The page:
Photo credit: 週二
So I put a speaker—which you have everywhere in the public space in Taiwan, from prisons to shopping centers, cars, and shops—and there’s a set of mirrors. You put your phone in the incense burner, the phone being the incense symbolically and you record your wish. The set of mirrors reflects your mouth into the phone camera. It’s kind of recording your wish for yourself, to remind yourself in the future, what you want to work on. I hoped to show just how powerful the human voice actually is.
The second room just tries to showcase the concept of what I call storytelling sessions. The room looks a bit like a White Terror prison cell. There was a barrel that was already there, but I thought it fits in with the notion of nuclear waste, Green Island, etc. I went to Jingmei to see the White Terror Museum. I found a book done by a researcher, Lin Chuan-kai. He made a very beautiful publication about unjust trials in the air force headquarters, back in the 40s and 50s. There was this list of people that got unjustly tried there. I felt that this was such a powerful and nicely made publication, but when I talked to my foreign friends, it was hard to get them interested because it was black and white information.
Photo credit: Petr Danda
In general, pure data is hard to get someone interested in. So I thought, why don’t we take this data and record it as audio. With the help of a friend, I recorded those texts and added some sound effects to underline the atmosphere, the anxiety that those people probably felt. So yeah, with this sound piece I tried to find a more interesting medium on how to express heavy data to someone, such as the younger generation. Because you might be more interested in listening to sound art or a song or audio instead of reading data as a text, unless you’re really interested in the topic.
BH: What about your plans for programming, coming up? What events have you done so far?
PD: The first event was with a Taiwanese band, Sign of Human. I’ve been listening to them for quite a few years now. I feel they’re the most underrated band in Taiwan. I find it interesting, because all the lyrics deal with the dark side of the human psyche. Nightmares, depression, life in Taipei for the young generation. I thought it would be a really good match.
Sign of Human performance at Soundctuary. Photo credit: Petr Danda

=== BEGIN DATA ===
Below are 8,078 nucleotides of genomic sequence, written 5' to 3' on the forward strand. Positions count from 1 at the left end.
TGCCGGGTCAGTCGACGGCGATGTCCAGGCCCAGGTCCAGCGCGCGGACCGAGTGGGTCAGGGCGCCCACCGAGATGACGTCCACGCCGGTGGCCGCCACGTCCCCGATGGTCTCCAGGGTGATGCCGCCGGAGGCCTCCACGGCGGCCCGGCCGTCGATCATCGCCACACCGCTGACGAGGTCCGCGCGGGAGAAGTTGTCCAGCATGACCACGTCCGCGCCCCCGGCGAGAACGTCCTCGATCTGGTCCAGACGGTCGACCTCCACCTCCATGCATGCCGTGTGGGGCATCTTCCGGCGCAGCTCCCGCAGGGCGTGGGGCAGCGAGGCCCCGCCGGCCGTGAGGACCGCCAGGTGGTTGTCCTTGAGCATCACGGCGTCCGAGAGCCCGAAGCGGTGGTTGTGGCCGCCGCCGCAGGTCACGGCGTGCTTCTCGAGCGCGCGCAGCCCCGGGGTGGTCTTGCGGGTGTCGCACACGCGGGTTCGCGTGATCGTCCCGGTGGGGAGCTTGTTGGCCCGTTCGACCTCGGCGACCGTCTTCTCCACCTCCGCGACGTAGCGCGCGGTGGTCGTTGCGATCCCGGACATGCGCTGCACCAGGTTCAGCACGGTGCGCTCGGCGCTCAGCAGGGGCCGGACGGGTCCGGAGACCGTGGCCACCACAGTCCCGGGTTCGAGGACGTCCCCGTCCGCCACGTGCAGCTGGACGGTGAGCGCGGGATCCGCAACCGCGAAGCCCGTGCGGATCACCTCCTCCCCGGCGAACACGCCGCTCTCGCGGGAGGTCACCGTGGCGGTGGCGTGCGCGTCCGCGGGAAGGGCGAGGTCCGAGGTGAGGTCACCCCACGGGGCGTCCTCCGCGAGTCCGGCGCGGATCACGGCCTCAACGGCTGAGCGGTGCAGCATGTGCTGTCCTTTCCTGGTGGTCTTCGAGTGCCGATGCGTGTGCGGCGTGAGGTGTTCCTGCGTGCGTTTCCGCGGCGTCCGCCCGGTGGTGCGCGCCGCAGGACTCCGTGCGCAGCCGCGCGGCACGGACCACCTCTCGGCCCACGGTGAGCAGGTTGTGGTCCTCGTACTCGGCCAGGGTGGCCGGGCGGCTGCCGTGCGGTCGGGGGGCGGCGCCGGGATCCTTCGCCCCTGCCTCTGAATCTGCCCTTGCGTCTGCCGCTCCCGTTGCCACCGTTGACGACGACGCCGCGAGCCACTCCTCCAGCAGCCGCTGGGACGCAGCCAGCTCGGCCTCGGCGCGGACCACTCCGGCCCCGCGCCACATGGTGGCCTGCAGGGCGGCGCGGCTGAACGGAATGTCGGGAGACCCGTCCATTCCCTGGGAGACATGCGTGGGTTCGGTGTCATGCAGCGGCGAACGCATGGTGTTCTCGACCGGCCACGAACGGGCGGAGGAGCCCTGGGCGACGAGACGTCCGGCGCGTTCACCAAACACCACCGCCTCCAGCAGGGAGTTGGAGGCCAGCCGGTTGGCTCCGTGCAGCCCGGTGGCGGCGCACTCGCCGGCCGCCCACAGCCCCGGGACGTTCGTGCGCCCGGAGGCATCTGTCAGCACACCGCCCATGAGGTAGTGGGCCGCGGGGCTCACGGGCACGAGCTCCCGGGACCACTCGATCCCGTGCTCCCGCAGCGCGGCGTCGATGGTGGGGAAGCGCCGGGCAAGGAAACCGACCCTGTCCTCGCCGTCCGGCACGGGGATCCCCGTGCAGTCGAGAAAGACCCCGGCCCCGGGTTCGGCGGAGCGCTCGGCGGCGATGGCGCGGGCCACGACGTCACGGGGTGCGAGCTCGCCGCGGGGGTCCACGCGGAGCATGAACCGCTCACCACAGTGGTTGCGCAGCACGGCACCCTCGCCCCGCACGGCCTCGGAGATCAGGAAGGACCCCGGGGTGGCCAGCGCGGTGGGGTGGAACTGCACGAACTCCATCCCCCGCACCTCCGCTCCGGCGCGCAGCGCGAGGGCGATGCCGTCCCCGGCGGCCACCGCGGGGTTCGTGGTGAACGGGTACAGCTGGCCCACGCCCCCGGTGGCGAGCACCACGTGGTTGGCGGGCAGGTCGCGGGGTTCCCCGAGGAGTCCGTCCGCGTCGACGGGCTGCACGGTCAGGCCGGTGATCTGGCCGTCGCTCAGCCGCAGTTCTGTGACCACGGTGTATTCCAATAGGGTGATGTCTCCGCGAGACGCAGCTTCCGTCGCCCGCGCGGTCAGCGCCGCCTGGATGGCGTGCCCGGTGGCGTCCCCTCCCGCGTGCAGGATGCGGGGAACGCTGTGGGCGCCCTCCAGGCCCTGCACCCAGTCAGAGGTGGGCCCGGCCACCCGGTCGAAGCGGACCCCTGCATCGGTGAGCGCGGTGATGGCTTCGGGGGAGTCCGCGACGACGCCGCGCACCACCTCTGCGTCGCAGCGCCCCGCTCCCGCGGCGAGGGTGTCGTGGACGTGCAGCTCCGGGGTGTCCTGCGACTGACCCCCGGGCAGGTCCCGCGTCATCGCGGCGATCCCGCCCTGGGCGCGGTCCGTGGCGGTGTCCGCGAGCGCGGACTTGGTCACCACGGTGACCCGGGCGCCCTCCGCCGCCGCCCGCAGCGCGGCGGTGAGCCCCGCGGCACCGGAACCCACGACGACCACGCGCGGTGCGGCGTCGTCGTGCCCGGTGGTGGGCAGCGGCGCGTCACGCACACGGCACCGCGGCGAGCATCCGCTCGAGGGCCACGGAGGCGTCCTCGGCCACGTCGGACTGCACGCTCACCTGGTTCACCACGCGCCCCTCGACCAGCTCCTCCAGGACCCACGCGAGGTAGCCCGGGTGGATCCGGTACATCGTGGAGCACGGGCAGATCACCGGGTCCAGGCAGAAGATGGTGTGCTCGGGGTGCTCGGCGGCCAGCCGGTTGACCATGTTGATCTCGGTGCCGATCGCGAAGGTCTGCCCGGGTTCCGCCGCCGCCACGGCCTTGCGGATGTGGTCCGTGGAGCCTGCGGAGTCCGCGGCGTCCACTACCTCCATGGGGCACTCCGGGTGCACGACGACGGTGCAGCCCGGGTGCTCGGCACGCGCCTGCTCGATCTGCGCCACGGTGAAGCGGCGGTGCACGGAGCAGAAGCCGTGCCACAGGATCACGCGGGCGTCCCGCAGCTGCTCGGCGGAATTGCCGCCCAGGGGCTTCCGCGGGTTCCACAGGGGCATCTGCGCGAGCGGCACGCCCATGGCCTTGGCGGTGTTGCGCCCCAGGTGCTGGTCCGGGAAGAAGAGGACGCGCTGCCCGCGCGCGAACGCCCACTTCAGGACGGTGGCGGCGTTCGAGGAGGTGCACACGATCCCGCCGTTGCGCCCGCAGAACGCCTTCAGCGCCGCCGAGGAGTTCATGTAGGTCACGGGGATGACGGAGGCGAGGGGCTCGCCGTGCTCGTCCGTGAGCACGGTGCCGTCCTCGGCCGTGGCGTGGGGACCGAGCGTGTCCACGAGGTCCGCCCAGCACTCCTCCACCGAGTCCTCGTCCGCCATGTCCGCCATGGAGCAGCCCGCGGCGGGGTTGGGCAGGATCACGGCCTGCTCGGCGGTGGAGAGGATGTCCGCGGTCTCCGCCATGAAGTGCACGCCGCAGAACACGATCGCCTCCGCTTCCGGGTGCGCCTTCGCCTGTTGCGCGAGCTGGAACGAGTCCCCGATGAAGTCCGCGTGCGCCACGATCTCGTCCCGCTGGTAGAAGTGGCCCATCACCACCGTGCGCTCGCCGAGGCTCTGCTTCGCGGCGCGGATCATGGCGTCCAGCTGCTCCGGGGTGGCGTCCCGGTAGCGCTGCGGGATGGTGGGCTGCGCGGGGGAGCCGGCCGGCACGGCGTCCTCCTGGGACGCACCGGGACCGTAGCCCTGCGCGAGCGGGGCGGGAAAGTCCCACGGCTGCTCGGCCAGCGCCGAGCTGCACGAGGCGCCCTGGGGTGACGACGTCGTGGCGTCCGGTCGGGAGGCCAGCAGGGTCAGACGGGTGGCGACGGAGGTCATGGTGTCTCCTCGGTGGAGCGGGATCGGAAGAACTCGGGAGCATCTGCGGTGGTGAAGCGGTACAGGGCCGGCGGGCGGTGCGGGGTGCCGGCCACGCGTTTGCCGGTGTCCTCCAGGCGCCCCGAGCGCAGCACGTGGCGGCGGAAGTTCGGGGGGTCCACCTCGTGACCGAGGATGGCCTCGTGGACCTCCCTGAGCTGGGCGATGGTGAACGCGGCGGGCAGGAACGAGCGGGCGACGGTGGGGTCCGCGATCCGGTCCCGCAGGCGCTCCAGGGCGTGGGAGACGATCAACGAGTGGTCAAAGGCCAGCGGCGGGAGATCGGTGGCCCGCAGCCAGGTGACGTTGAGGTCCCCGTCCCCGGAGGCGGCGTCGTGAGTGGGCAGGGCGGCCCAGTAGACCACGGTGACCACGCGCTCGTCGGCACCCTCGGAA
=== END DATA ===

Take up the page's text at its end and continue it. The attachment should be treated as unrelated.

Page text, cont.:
We combined the concert with a Q-and-A session, where they were talking a bit about writing as an output for your mental distress. I called it a “Healing Listening Session,” since it’s not only a concert, there’s another dimension to it.
The second event we had was with you. It was a “Commented Listening Session.” I wanted to gather people in the 音廟 for a sit in—there are a few fake grass mattresses for that. We were gathering diverse protest songs, songs that became carriers of values in various social movements. After each song, we were commenting on the historic context, the impact, and a bit about the musical part of it.
Basically, this Soundctuary is running for one month. I’m just trying to experiment with different events. In the future, a real Soundctuary as a building, while this is a temporary prototype, might take place. In the meantime, there will be some more events.
Photo credit: Petr Danda
There will be some sound artists coming, they will have a communication between them and a PC, talking about their life in Taiwan as migrants. I hope at the end of October, there will be a storytelling session. With these sessions, I’m trying to combine someone who has something to say about their life story, such as a political victim, or about a cause, like an environmental activist with a sound artist or DJ, who is going to add some sound collage or ambient sounds, to create a new format that makes this whole story easier to absorb for people. And to reach a different audience, such as the younger generation, because you know a monologue or speech is not the best way to get their attention. Another experiment with new formats. That will hopefully be on October 29th.
Then there will be some deep listening sessions. It’ll be the concept I mentioned before, where I want to invite people to come and close their eyes and lie down and just focus on the sound. So we’ll have an Italian deep techno listening session and so on. But it’s an open call, so anyone is free to propose an event and we can talk about it.